I wanted to be a voice out of Harlem that you did not necessarily expect...from Harlem or from a Black man - a voice on distance running. Harlem is a very different place than you might think if you're not current on things.... 2 bedroom condos going for $1 Million+ is standard to see. A point of curiosity - would you believe more White people can be found running through Harlem than Black people? It's true. Anyway and to the point, I wanted to bring to the blogosphere something different on many levels. At least that was the intent.
I can't do this anymore. My business matters are about to be very demanding - I'm planning on getting married, starting a family, buying a second home outside NYC (but I will always live in Harlem), the whole sha-bang. It's going to be hard to even find time to just run - but I will run, I have to run - it's how I keep my head together. This site and all its content will remain here and on-line. Search it, take content from it, share it, there is a wealth of content herein. Anyone can email me by clicking the "View My Complete Profile" button on the side...and I can always be found running....in NYC's Central Park - the greatest place to run in the world, that green rectangle area you see above in the greatest city in the world, New York. It's always neat when other runners, strangers to me, in Central Park give me a "Harlem 26.2" shout out when when passing. Every one of you can do what I did, blog on running, I say go for it!
A couple of weeks ago I introduced you to a Black scholar, Dr. John Oliver Killens - novelist, social critic, screenwriter, playwright and essayist and founding chairperson of the legendary Harlem Writers Guild, I can think of no better words in which to say thanks for reading Harlem 26.2 and Goodbye than by expressing the words once again of Dr. Killens' writing "Long Distance Runner"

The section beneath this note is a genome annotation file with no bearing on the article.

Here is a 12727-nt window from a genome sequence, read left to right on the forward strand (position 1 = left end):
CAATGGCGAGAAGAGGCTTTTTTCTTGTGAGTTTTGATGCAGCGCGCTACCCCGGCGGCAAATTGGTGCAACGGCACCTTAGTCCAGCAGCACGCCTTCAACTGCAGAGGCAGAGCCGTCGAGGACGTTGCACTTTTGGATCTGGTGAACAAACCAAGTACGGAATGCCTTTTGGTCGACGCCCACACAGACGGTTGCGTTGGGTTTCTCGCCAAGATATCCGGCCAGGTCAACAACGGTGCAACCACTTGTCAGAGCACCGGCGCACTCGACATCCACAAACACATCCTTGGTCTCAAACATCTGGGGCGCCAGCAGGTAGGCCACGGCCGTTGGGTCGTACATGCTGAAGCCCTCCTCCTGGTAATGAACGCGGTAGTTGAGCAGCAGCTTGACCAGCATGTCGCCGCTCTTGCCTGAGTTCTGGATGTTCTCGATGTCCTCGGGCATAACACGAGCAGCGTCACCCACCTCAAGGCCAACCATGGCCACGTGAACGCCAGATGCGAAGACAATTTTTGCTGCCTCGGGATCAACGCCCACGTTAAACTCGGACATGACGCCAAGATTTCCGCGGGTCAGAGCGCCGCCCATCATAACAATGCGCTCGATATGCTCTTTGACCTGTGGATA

"It is an interesting phenomenon that we black folks, as a people, have produced some of the most magnificent athletes the world has ever known, but have produced very few long distance runners. We've raised a whole lot of hell in the hundred yard dashes. You watch the Olympics and you see nothing but black brothers up there at the finish tape in the sprints. We have the fastest get-away known to man or womankind. At the same time, we have produced very few long distance runners. Long distance running requires planning, pacing, discipline, stamina, and a belief in the ability to win everything over the long haul. Lasting power is the name of the game... We must evolve a generation of long distance runners - men and women - prepared to pay some dues for their children's children. Our people have paid some terrible dues for us to have come to this place and this moment in time and space."
Nothing but the best to all & always aim high!
Lancelot A. Smith